“It is believed that she may have been walking to or from her campsite near the creek in the dark and the alligator attacked from the water.”

She added: “No matter how you put it, no one deserves to die like this.”

A GoFundMe page has been set up for Ms Peckham to raise money for funeral costs, which has raised nearly $6,000 so far.

Witness ‘threw a rock at the alligator’

The alligator was spotted by Jamarcus Bullard, who saw the reptile and a body in the water on Friday afternoon.

“I threw a rock at the gator just to see if it was really a gator,” he told a TV affiliate of NBC News, Sky News’ US partner network.

“It pulled the body, like it was holding on to the lower part of the torso, and pulled it under the water.”

Read more:
Hunters kill record-breaking alligator after all-night battle
Man survives alligator attack by ‘grabbing its teeth, tongue and snout’
Man dies in alligator-filled lake while looking for frisbees

Jamarcus Bullard said he saw the alligator and a body in the water on Friday afternoon Pic: NBC
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Jamarcus Bullard said he saw the alligator and a body in the water. Pic: NBC

Mr Bullard said he started recording on his phone and contacted the authorities.

The discovery has left some locals nervous, with Jennifer Dean telling TV station WFLA that her children frequently walk by the canal.

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Sicilian mafia boss Matteo Messina Denaro has died

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Sicilian mafia boss Matteo Messina Denaro has died

Sicilian mafia boss Matteo Messina Denaro, who was arrested in January after spending 30 years on the run, has died, according to Italian media reports.

The 61-year-old was suffering from cancer at the time of his arrest.

As his condition worsened in recent weeks he was transferred to a hospital from the maximum-security prison in central Italy where he was initially held.

He was convicted of numerous crimes, including for his role in planning the 1992 murders of anti-mafia prosecutors Giovanni Falcone and Paolo Borsellino – crimes that shocked Italy and sparked a crackdown on the Sicilian mob.

Read more:
Godfather and Joker posters found in apartment used by mafia boss
Man whose identity was used by prolific mafia boss arrested in Sicily

He was also held responsible for bombings in Rome, Florence and Milan in 1993 that killed 10 people, as well as helping organise the kidnapping of Giuseppe Di Matteo, 12, to try to dissuade the boy’s father from giving evidence against the mafia.

The boy was held for two years, then murdered.

More on Italy

Dubbed by the Italian press as “the last Godfather”, Messina Denaro is not believed to have given any information to the police after he was seized outside a private health clinic in the Sicilian capital, Palermo, on 16 January.

According to medical records leaked to the Italian media, he underwent surgery for colon cancer in 2020 and 2022 under a false name.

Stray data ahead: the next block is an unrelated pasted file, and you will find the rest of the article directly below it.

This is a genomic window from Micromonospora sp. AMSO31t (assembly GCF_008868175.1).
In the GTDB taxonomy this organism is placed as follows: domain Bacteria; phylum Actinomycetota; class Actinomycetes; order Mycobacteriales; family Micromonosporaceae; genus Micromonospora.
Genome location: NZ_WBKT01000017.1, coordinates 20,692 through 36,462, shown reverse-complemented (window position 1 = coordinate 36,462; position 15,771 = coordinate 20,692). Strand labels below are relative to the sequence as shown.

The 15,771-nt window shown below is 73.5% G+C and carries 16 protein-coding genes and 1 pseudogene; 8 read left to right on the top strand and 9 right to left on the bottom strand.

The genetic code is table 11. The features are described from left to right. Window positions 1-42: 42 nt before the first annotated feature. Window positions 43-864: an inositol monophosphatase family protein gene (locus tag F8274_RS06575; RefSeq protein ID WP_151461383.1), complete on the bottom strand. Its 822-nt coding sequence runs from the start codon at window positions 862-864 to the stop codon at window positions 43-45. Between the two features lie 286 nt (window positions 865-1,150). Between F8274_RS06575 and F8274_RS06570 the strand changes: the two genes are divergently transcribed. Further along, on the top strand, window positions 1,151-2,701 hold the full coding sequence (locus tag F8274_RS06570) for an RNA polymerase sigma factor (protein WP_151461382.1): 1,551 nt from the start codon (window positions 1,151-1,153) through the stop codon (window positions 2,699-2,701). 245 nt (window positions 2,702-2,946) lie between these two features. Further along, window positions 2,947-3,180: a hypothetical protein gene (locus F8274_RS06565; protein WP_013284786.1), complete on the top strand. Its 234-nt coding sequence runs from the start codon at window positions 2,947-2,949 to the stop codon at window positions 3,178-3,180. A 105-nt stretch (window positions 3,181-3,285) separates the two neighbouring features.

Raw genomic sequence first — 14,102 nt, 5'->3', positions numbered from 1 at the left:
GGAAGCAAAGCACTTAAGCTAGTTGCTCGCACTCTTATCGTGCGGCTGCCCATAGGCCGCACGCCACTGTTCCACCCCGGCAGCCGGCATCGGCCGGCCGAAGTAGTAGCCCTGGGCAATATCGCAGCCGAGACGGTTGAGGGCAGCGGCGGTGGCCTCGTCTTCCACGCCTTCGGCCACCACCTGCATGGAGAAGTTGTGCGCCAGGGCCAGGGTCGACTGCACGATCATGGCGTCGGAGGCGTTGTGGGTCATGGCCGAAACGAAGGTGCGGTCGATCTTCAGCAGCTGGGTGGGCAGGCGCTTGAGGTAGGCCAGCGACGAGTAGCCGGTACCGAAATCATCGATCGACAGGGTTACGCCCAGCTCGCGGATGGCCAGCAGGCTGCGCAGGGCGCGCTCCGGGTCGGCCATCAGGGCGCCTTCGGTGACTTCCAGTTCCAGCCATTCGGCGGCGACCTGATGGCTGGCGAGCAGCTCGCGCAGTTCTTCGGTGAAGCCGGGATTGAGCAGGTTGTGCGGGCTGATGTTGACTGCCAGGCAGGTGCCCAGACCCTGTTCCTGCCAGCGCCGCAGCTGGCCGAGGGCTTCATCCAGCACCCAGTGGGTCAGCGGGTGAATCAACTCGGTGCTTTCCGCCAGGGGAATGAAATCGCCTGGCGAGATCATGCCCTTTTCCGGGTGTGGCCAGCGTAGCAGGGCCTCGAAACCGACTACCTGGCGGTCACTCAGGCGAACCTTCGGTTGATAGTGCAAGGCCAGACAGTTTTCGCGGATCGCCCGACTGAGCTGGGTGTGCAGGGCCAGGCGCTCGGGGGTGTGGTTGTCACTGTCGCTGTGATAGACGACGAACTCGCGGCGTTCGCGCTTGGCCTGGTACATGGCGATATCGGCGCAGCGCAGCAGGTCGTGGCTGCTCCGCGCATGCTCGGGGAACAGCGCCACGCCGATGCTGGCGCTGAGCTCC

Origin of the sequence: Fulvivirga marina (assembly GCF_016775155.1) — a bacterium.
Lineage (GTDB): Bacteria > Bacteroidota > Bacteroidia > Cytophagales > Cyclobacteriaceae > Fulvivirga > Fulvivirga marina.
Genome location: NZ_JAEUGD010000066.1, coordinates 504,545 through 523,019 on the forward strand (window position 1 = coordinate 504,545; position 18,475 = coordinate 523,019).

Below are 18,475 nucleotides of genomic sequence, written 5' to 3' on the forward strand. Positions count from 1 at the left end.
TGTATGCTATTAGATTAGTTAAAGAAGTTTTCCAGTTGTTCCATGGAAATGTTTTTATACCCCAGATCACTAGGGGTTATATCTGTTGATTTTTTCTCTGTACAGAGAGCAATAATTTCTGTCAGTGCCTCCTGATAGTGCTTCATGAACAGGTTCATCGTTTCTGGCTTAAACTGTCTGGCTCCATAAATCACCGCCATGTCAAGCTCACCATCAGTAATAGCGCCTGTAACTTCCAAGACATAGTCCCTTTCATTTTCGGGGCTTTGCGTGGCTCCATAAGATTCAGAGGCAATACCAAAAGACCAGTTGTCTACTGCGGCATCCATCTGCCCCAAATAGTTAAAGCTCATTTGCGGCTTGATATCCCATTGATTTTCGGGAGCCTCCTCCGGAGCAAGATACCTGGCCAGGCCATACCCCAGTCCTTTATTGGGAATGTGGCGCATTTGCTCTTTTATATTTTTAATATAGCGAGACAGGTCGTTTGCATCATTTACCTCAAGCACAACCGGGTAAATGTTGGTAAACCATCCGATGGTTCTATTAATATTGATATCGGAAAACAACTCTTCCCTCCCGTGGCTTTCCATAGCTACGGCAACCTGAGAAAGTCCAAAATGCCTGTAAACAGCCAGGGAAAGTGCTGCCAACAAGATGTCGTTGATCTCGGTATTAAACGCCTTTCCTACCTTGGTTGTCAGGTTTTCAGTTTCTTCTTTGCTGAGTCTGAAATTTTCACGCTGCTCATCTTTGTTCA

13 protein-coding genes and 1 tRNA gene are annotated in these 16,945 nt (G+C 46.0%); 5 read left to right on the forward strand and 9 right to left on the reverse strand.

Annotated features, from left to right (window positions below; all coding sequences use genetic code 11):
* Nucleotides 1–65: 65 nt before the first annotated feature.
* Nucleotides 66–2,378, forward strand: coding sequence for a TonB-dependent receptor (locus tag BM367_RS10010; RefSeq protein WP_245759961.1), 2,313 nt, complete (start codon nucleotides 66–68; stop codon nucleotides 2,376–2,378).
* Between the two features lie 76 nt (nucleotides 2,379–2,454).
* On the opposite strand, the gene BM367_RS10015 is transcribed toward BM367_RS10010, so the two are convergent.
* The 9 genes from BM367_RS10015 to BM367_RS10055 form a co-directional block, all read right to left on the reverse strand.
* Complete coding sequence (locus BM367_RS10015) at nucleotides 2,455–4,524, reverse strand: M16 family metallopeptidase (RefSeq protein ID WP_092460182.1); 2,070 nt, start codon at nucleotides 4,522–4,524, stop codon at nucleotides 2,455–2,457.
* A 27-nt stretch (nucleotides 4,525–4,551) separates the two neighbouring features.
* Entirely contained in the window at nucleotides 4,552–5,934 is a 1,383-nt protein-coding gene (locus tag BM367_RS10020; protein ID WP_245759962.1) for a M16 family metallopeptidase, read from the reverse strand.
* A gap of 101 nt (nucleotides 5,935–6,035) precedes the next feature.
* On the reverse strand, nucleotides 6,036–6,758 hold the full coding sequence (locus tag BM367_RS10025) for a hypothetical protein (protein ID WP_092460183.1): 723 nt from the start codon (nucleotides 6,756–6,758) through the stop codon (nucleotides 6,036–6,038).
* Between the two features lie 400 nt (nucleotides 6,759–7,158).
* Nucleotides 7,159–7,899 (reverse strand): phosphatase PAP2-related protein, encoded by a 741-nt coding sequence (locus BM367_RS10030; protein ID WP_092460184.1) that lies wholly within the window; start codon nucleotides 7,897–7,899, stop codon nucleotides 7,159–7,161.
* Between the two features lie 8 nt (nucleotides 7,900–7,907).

A doctor at the Palermo clinic told La Repubblica newspaper that Messina Denaro’s health had worsened significantly in the months leading up to his capture.

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The sleepy Russian village where a pardoned ex-convict back from Ukraine carried out butchery

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The sleepy Russian village where a pardoned ex-convict back from Ukraine carried out butchery

The village of Derevyannoe in Karelia, northwest Russia, has a well-kept feel to it. Apple trees heavy with fruit and tidy vegetable gardens, boats on trailers ready for sailing in the nearby lake and wood stacked up high for winter.

Up above you can just about make out the sound of woodpeckers tapping away in the pine forest canopy as dogs bark fiercely behind corrugated iron. It does not look like a place for mass murder, but where does.

Irina Zhamoidina stands in front of the charred remains of her brother, Artyom Tereschenko’s home. He and her 71-year-old father, Vladimir, were murdered here on the night of 1 August when two men, both of them ex-convicts, one fresh back from the frontline, broke in and stabbed father and son to death before setting the property on fire.

Mr Taroschenko’s children, aged nine and 12, managed to escape through a window and raise the alarm.

Diana Magnay wagner violence

“My dad definitely did not deserve such a death,” Ms Zhamoidina says quietly. “We are from a good family. This is not how he should have died.”

The two men then continued down the road to another house a few hundred metres away and killed all four who lived there, three men and a woman, before setting their house on fire too. A drunken binge with a dose of drugs mixed in, Ms Zhamoidina thinks – a ‘zapoi’, as they’re known in Russia – turned murderous one sleepy summer night.

One of the men, Maxim Bochkarev, was known locally as a troublemaker. He had served time at a prison colony in St Petersburg for theft, carjacking, rape and sexual assault which is where he met his partner in crime, Igor Sofonov.

Artyom and his wife
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Artyom Taroschenko and his wife